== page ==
Posts Tagged ‘amalgam fillings’

Composite Fillings

What you should know about Composite Fillings

When it comes to fillings, you have to basic options: amalgam fillings or composite fillings. Amalgam fillings are made from a mixture of metals, and composite fillings are made from ceramic and plastic compounds. Each comes with its own benefits and drawbacks. 

What are amalgam fillings?

Amalgam fillings are what are commonly known as “silver fillings”. These filings are made out of a mixture of mercury, silver, tin, and copper. The mercury that binds the metals together makes up around 50% off the filling. This combination makes them strong and durable. The mercury, when combined with other metals, is a safe and stable compound. This kind of filling has a long track record and has been around since the late 19th century. However, unlike composite fillings, they are very noticeable and can discolor teeth as light cannot pass through the tooth naturally. Some people can be sensitive to the metals that are used in the amalgam.

What are composite fillings?

Composite fillings are a resin made from ceramic and plastic compounds. Because of this, they can be matched to the natural color of your tooth and the filings can blend into your smile. These are often known as “white fillings” or “tooth-colored fillings”.  These filings have the great advantage of being nearly invisible. They are also very easy to adhere to the tooth, as they bond to the surface of the tooth. Best of all, they preserve the maximum amount of tooth. Because the resin is easily shaped to match your teeth, this means that less drilling is required.  It is important to note that the procedure to get a composite filling may take a little longer than amalgam fillings. Additionally, because white fillings don’t contain mercury so there are no health risks associated with the use of white fillings. Some people even experience less post-treatment discomfort and sensitivity from composite fillings.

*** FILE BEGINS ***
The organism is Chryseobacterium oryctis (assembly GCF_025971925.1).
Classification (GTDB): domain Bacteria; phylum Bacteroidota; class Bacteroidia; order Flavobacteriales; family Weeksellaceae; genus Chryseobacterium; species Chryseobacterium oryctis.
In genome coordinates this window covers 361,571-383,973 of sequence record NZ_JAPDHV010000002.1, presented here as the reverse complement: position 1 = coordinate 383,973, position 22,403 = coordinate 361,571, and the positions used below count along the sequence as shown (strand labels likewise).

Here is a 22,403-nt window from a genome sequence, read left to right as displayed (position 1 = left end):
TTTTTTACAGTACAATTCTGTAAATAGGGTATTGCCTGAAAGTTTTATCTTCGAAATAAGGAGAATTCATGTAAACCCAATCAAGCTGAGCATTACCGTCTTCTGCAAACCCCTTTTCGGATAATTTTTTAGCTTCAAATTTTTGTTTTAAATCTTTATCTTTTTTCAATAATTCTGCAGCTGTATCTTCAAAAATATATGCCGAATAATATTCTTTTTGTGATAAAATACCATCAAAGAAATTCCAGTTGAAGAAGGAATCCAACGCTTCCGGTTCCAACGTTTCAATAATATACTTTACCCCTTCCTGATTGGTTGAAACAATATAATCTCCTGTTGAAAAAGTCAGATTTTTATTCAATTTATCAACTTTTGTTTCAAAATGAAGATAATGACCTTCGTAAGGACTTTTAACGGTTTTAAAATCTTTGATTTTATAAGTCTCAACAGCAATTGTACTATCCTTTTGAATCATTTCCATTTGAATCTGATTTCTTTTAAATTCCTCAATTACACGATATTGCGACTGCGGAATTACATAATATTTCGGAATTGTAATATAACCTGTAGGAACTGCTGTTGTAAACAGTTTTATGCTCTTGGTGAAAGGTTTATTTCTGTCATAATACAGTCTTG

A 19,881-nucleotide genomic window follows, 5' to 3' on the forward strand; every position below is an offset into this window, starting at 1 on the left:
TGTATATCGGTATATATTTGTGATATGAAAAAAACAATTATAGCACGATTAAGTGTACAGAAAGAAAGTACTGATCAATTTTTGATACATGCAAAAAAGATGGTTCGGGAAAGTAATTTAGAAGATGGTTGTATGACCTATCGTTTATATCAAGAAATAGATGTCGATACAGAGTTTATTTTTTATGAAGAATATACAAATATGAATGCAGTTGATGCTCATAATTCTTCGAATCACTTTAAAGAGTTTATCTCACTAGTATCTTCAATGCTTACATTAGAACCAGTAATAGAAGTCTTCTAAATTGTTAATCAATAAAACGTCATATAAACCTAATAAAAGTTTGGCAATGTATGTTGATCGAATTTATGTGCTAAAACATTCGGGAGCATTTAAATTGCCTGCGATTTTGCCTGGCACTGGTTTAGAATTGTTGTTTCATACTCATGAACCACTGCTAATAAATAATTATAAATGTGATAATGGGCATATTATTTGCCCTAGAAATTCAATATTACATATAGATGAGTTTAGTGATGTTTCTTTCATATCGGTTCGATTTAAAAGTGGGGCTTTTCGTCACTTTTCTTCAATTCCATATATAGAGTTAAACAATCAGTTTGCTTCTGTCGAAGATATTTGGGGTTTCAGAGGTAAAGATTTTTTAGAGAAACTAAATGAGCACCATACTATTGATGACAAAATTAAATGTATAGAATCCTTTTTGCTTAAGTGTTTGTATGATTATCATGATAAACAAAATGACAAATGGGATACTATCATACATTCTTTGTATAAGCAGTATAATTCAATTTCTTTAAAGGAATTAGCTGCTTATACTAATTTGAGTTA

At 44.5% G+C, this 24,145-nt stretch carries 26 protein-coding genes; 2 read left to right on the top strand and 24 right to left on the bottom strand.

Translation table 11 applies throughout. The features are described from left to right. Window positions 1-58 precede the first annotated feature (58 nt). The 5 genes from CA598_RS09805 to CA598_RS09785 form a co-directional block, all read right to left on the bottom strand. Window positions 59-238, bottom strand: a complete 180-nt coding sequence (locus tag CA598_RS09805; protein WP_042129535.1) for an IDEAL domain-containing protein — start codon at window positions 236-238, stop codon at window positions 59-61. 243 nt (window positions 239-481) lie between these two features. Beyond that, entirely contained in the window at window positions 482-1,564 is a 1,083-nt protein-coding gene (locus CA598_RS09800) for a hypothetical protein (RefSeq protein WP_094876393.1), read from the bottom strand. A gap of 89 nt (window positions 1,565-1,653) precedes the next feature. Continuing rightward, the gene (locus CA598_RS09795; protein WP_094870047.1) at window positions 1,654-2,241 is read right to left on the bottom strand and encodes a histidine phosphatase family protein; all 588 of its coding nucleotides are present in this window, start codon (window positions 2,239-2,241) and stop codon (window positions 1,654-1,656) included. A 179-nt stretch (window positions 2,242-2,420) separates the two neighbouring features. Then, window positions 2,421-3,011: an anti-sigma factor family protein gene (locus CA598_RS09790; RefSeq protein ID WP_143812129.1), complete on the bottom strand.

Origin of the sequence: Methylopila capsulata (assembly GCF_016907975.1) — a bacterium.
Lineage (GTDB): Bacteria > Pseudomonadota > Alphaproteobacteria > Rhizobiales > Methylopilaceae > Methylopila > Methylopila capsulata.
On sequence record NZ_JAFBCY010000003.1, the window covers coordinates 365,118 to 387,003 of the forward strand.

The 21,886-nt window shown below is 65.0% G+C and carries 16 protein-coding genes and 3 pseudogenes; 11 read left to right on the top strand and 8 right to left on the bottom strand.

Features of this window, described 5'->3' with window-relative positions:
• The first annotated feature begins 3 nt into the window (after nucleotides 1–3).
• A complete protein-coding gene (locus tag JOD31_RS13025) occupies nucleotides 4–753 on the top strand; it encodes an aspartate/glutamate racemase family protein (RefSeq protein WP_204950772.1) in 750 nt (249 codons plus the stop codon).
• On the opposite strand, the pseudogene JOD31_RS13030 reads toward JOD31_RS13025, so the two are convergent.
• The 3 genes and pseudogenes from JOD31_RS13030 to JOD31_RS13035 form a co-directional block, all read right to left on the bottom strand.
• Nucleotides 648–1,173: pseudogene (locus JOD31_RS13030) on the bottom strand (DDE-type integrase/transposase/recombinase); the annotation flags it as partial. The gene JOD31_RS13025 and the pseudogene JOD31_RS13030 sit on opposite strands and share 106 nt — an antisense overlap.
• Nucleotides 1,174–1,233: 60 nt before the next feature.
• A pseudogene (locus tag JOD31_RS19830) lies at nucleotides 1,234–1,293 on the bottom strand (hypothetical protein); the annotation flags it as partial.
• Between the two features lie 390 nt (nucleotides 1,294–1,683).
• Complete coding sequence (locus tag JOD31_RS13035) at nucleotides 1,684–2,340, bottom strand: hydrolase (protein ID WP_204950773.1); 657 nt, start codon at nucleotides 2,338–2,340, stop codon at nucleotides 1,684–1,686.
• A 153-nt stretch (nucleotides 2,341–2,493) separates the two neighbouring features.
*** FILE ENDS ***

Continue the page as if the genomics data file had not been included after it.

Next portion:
How long do composite fillings last?

Despite the immense advancements in dental technology over the past few years, fillings do have a finite period of use after which they start to fail. This means it is important to see a dentist as soon as the dental filling begins to fail.  Luckily, white composite fillings are good for seven to ten years in healthy patients. However, this data is based on older types of dental fillings and significant advancements in filling manufacturing have increased this number.  Newer studies have found that white composite fillings are beginning to reach the same amount of durability as amalgam fillings. They can potentially last for up to 12 years if taken care of properly.

Are white fillings strong?

While white composite fillings have a reputation of being weaker than amalgam fillings, new developments in the materials that are used have made them much stronger than in the past. This means that more people are choosing white fillings over amalgam fillings in order to preserve their natural smile.

How much does dental composite cost?

On average, the cost for a composite filling ranges between $300 to $600 per tooth, however, most dental plans cover the cost of the procedure and most of the cost of bonding. Insurance companies will often cover the filling when it is done for structural reasons or to fill a cavity.  Getting a dental composite often requires a single visit to the dentist. Sometimes this procedure is called dental bonding, as the resin is bonded to the tooth after being sculpted, shaped, hardened and polished. This kind of composite is ideal for small cosmetic dental work, or for smaller cavities.